Sheikh Jackson : ‘TIFF’ Review Back in 2009, the untimely death of The King of…
United 93 1
Every time I watch a 9/11 movie, the first thing I do is dig about the film’s authenticity. How much of it was true to the original happenings and how much of it was fictionalised to create drama and if I am comfortable with the added drama. The thing with 9/11 is that it leaves a lot of room for dramatisation and unnecessary heroism and when handled by a not so mature filmmaker, it easily ends up becoming a propaganda film, an ‘american’ film. Fortunately, nothing like that happens in Paul Greengrass’ United 93.
At the running length of 157 mins, Michael Mann has engineered one of the flawless films that exponentially raise the tension with every passing second. Each frame is impeccably placed; every cut seems to be a masterstroke; every character seems to have born to play that respective part. Like, Wigand’s attorney bawling on other attorney who constantly interrupts him during questioning to Wigand in Kentucky Court.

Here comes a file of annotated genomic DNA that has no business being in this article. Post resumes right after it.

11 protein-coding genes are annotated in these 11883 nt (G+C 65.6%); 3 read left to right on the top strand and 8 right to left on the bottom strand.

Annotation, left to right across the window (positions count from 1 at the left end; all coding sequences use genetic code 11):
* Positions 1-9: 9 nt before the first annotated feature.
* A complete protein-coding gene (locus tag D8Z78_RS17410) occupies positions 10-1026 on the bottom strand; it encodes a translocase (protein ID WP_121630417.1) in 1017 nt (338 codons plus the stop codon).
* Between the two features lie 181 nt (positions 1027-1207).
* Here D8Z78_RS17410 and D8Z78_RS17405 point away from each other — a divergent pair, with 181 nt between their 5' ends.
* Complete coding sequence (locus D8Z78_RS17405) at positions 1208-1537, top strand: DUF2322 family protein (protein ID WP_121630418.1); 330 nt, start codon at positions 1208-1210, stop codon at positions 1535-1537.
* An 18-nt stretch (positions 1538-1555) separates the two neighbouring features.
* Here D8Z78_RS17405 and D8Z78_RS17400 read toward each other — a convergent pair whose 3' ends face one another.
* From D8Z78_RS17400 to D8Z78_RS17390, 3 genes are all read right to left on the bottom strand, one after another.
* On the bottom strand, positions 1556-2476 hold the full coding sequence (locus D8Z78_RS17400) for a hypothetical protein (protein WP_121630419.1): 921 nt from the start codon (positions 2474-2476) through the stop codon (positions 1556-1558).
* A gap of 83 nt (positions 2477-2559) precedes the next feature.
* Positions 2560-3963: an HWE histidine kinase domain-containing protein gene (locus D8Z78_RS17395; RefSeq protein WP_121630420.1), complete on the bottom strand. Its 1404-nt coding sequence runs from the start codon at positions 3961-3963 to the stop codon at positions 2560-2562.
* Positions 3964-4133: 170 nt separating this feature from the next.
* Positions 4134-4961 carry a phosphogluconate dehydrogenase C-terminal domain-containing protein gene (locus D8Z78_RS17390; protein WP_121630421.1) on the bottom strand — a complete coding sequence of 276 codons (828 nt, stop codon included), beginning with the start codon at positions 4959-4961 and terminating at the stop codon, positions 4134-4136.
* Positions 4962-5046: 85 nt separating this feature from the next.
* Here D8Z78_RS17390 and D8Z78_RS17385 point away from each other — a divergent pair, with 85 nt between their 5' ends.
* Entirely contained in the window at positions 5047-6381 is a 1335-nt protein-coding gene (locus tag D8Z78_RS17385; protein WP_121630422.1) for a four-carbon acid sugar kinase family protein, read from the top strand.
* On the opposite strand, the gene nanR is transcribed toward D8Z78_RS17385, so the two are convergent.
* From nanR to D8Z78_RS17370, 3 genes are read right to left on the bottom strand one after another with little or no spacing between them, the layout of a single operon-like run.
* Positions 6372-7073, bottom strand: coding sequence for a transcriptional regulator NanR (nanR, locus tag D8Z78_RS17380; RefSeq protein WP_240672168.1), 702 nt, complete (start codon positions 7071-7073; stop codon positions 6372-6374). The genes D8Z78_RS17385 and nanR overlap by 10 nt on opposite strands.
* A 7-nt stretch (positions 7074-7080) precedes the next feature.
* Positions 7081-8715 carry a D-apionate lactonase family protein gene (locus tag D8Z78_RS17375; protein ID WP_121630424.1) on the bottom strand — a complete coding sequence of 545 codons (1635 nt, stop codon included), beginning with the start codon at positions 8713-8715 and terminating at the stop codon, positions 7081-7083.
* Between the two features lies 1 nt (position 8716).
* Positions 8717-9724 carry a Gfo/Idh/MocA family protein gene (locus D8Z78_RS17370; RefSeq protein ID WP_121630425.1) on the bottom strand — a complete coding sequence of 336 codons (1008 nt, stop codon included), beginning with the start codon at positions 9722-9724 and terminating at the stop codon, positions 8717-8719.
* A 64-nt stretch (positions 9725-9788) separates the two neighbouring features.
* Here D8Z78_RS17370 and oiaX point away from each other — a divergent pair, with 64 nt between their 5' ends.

Far From Men is adapted from the short story The Guest by Nobel Prize-winning author Albert Camus, which was written as an allegory of French-Algerian tensions. Writer-director David Oelhoffen paints the beautiful but deserted landscape canvas with the colors of palpating human drama that will certainly move you.